Daylight Saving for South East Queensland Referendum Bill 2010
The Daylight Saving for South East Queensland Referendum Bill 2010 was tabled in the Queensland Parliament on 14 April 2010, by Independent Member Peter Wellington. Wellington has called for a referendum to be held at the next State election on introduction of daylight saving time for South East Queensland. The Bill proposes a split-time zone for the state of Queensland and has suggested that the local government areas of Brisbane, Gold Coast, Sunshine Coast, Ipswich, Logan, Scenic Rim, Redland and Moreton Bay be included in the daylight saving time zone, while the rest of the state remains on standard time.
In early 2010, the Daylight Saving for South East Queensland (DS4SEQ) political party approached Wellington to introduce a private member's bill. As Wellington agreed with the principles of the DS4SEQ proposal, specifically the dual time zone arrangement, he drafted the Daylight Saving for South East Queensland Referendum Bill 2010.
In response to this bill, Leader of the Opposition John-Paul Langbroek, immediately announced that he would not support the bill, saying "We will not be supporting a referendum on daylight saving," and "I don't want to make an interstate problem an intrastate problem."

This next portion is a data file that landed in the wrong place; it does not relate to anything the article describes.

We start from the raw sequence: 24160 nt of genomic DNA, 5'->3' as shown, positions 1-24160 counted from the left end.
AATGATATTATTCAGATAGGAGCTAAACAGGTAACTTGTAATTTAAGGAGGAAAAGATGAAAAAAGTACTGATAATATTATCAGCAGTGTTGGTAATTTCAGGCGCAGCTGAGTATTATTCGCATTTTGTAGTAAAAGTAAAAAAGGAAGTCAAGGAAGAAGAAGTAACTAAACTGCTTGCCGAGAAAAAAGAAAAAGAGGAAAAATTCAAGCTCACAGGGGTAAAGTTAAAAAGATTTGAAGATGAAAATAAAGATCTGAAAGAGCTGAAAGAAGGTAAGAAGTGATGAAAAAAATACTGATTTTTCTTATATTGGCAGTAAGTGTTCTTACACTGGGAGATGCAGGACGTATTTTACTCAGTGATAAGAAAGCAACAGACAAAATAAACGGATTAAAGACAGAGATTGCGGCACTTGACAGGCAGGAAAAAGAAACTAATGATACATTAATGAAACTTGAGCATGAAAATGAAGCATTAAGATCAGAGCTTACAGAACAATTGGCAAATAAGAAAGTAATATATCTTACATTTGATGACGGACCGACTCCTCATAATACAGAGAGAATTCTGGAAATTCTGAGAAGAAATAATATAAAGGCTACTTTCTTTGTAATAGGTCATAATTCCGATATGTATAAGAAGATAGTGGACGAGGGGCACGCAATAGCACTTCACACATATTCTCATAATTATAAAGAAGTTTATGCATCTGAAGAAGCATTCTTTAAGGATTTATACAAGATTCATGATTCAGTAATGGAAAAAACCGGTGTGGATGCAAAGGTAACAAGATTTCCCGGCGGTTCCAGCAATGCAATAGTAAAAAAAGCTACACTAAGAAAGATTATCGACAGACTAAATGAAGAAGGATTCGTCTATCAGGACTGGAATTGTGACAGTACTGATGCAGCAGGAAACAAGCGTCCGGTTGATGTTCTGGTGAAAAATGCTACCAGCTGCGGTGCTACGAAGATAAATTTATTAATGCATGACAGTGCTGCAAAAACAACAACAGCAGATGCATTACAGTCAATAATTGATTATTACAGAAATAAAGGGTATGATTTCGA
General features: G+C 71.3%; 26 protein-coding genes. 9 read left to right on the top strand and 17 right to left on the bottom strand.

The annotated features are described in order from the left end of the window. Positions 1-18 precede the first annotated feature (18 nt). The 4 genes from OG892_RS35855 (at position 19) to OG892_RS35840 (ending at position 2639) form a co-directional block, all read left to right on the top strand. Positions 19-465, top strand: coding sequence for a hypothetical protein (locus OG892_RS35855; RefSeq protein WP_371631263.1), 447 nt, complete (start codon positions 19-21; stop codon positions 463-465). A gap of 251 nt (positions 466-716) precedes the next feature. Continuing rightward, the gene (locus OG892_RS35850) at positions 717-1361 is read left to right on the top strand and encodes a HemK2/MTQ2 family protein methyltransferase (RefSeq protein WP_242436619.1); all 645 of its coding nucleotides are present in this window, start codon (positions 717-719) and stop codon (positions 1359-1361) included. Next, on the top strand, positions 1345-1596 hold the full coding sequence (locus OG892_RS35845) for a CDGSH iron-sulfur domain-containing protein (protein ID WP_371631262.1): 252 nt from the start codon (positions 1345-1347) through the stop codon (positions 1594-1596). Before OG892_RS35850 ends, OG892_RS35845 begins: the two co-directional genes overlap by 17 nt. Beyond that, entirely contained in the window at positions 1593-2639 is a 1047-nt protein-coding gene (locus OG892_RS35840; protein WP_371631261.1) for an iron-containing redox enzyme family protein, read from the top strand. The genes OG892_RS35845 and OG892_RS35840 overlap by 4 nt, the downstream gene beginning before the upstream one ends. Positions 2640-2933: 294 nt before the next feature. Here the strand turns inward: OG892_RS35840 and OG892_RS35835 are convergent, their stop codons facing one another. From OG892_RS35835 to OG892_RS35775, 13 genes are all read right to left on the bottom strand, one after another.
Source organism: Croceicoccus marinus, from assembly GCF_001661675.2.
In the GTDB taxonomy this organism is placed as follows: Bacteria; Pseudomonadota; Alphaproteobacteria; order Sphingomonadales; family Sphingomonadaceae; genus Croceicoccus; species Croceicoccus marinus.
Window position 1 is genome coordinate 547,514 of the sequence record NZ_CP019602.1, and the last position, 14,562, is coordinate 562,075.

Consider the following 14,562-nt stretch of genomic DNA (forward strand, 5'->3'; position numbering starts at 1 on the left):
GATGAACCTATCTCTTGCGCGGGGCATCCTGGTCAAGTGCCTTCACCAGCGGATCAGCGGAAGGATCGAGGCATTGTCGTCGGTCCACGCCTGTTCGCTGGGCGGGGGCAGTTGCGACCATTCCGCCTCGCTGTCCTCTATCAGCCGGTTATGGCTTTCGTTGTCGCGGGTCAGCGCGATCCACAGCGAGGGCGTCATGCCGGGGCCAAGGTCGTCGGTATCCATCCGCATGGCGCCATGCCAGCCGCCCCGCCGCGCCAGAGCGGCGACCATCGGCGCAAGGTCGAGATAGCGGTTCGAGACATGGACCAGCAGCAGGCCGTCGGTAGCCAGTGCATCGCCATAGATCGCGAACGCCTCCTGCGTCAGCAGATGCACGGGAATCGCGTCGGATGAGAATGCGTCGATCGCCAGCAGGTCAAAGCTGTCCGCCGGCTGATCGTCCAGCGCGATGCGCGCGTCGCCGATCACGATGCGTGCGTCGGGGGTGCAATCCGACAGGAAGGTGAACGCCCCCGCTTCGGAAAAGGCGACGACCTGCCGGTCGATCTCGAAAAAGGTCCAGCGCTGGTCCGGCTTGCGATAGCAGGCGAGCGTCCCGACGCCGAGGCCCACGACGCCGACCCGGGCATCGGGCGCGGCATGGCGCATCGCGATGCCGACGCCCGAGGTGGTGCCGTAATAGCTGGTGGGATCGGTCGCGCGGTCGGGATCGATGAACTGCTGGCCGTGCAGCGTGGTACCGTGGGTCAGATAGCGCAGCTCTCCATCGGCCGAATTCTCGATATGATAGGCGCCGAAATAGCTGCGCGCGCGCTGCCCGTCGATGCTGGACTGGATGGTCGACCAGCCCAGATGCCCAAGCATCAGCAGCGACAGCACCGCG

The Premier of Queensland, Anna Bligh, announced a community consultation process, which resulted in over 74,000 respondents participating, 64 per cent of whom supported a trial of daylight saving, while 63 per cent were also in favour of holding a referendum. On 7 June 2010, and after reviewing the favourable consultation results, Bligh announced that her Government would not support the bill because regional Queenslanders were overwhelmingly opposed to daylight saving. DS4SEQ called for Bligh and her government to reconsider their position.
Previous daylight saving referendum
Queensland has had one previous referendum on daylight saving, which was held on 22 February 1992, with the question: "Are you in favour of daylight saving?", which was defeated with a 54.5 per cent 'no' vote. The vote on this referendum was after Queensland had trialled daylight saving over a three-year period, from 1989/90 to 1991/92. The referendum result displayed a distinct trend—that public opinion on daylight saving in Queensland is geographically divided, with the 'no' vote strongest in the north and west regional districts, while the 'yes' vote was strongest in the state's metropolitan south-east.
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- Mary Westcott (July 2010). "Research Brief No 2010/22: 1992 Daylight Saving in Queensland" (PDF). Queensland Parliamentary Library. pp. 15, 19. Retrieved 29 January 2011.[permanent dead link]
- ECQ. "1992 Queensland Daylight Saving Referendum". Retrieved 29 January 2011.[permanent dead link]